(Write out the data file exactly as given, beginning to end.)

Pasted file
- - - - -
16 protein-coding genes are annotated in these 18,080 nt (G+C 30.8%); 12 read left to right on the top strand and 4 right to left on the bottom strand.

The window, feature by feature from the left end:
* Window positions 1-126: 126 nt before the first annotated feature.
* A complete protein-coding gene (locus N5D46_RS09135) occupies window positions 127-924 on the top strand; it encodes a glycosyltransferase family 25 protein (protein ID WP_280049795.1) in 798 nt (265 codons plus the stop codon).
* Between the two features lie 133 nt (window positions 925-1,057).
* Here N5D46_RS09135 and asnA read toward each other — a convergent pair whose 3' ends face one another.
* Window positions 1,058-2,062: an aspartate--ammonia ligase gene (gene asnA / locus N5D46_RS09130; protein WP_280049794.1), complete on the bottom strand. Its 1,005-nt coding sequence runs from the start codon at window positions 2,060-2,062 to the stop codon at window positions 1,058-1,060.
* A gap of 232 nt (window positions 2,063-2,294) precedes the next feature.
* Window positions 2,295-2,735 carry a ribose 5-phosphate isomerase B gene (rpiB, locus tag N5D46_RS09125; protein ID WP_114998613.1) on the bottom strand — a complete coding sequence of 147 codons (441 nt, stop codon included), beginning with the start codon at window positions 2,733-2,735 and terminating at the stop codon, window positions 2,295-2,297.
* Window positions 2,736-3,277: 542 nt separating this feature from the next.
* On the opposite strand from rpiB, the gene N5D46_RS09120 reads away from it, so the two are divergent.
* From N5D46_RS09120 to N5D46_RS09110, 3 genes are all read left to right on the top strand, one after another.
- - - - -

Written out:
16 protein-coding genes are annotated in these 18,080 nt (G+C 30.8%); 12 read left to right on the top strand and 4 right to left on the bottom strand.

The window, feature by feature from the left end:
* Window positions 1-126: 126 nt before the first annotated feature.
* A complete protein-coding gene (locus N5D46_RS09135) occupies window positions 127-924 on the top strand; it encodes a glycosyltransferase family 25 protein (protein ID WP_280049795.1) in 798 nt (265 codons plus the stop codon).
* Between the two features lie 133 nt (window positions 925-1,057).
* Here N5D46_RS09135 and asnA read toward each other — a convergent pair whose 3' ends face one another.
* Window positions 1,058-2,062: an aspartate--ammonia ligase gene (gene asnA / locus N5D46_RS09130; protein WP_280049794.1), complete on the bottom strand. Its 1,005-nt coding sequence runs from the start codon at window positions 2,060-2,062 to the stop codon at window positions 1,058-1,060.
* A gap of 232 nt (window positions 2,063-2,294) precedes the next feature.
* Window positions 2,295-2,735 carry a ribose 5-phosphate isomerase B gene (rpiB, locus tag N5D46_RS09125; protein ID WP_114998613.1) on the bottom strand — a complete coding sequence of 147 codons (441 nt, stop codon included), beginning with the start codon at window positions 2,733-2,735 and terminating at the stop codon, window positions 2,295-2,297.
* Window positions 2,736-3,277: 542 nt separating this feature from the next.
* On the opposite strand from rpiB, the gene N5D46_RS09120 reads away from it, so the two are divergent.
* From N5D46_RS09120 to N5D46_RS09110, 3 genes are all read left to right on the top strand, one after another.